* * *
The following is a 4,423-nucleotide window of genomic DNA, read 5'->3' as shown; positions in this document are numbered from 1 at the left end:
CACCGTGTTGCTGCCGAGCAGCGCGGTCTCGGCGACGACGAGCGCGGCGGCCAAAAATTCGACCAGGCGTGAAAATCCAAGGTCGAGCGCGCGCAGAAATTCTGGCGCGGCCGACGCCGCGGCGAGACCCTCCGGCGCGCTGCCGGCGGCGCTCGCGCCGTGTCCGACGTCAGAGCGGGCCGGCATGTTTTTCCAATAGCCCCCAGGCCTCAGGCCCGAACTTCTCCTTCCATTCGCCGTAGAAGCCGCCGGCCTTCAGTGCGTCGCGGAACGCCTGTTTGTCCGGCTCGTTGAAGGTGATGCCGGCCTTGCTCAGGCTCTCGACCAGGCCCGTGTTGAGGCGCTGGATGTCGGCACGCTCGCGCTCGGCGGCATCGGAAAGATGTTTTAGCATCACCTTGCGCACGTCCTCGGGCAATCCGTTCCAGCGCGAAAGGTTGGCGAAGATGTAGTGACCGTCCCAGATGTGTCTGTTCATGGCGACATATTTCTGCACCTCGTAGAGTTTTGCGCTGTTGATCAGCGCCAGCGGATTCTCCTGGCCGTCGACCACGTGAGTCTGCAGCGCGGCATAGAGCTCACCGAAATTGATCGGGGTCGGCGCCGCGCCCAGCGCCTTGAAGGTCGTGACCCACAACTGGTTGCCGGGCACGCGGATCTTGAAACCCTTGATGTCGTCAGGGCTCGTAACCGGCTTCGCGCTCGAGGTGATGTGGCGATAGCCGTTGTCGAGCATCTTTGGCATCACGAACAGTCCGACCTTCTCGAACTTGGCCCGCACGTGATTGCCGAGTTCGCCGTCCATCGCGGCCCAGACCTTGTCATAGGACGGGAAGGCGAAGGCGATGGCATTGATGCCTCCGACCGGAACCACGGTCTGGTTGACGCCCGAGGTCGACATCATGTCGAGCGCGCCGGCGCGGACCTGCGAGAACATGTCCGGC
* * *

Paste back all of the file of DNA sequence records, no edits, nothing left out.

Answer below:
The following is a 4,423-nucleotide window of genomic DNA, read 5'->3' as shown; positions in this document are numbered from 1 at the left end:
CACCGTGTTGCTGCCGAGCAGCGCGGTCTCGGCGACGACGAGCGCGGCGGCCAAAAATTCGACCAGGCGTGAAAATCCAAGGTCGAGCGCGCGCAGAAATTCTGGCGCGGCCGACGCCGCGGCGAGACCCTCCGGCGCGCTGCCGGCGGCGCTCGCGCCGTGTCCGACGTCAGAGCGGGCCGGCATGTTTTTCCAATAGCCCCCAGGCCTCAGGCCCGAACTTCTCCTTCCATTCGCCGTAGAAGCCGCCGGCCTTCAGTGCGTCGCGGAACGCCTGTTTGTCCGGCTCGTTGAAGGTGATGCCGGCCTTGCTCAGGCTCTCGACCAGGCCCGTGTTGAGGCGCTGGATGTCGGCACGCTCGCGCTCGGCGGCATCGGAAAGATGTTTTAGCATCACCTTGCGCACGTCCTCGGGCAATCCGTTCCAGCGCGAAAGGTTGGCGAAGATGTAGTGACCGTCCCAGATGTGTCTGTTCATGGCGACATATTTCTGCACCTCGTAGAGTTTTGCGCTGTTGATCAGCGCCAGCGGATTCTCCTGGCCGTCGACCACGTGAGTCTGCAGCGCGGCATAGAGCTCACCGAAATTGATCGGGGTCGGCGCCGCGCCCAGCGCCTTGAAGGTCGTGACCCACAACTGGTTGCCGGGCACGCGGATCTTGAAACCCTTGATGTCGTCAGGGCTCGTAACCGGCTTCGCGCTCGAGGTGATGTGGCGATAGCCGTTGTCGAGCATCTTTGGCATCACGAACAGTCCGACCTTCTCGAACTTGGCCCGCACGTGATTGCCGAGTTCGCCGTCCATCGCGGCCCAGACCTTGTCATAGGACGGGAAGGCGAAGGCGATGGCATTGATGCCTCCGACCGGAACCACGGTCTGGTTGACGCCCGAGGTCGACATCATGTCGAGCGCGCCGGCGCGGACCTGCGAGAACATGTCCGGC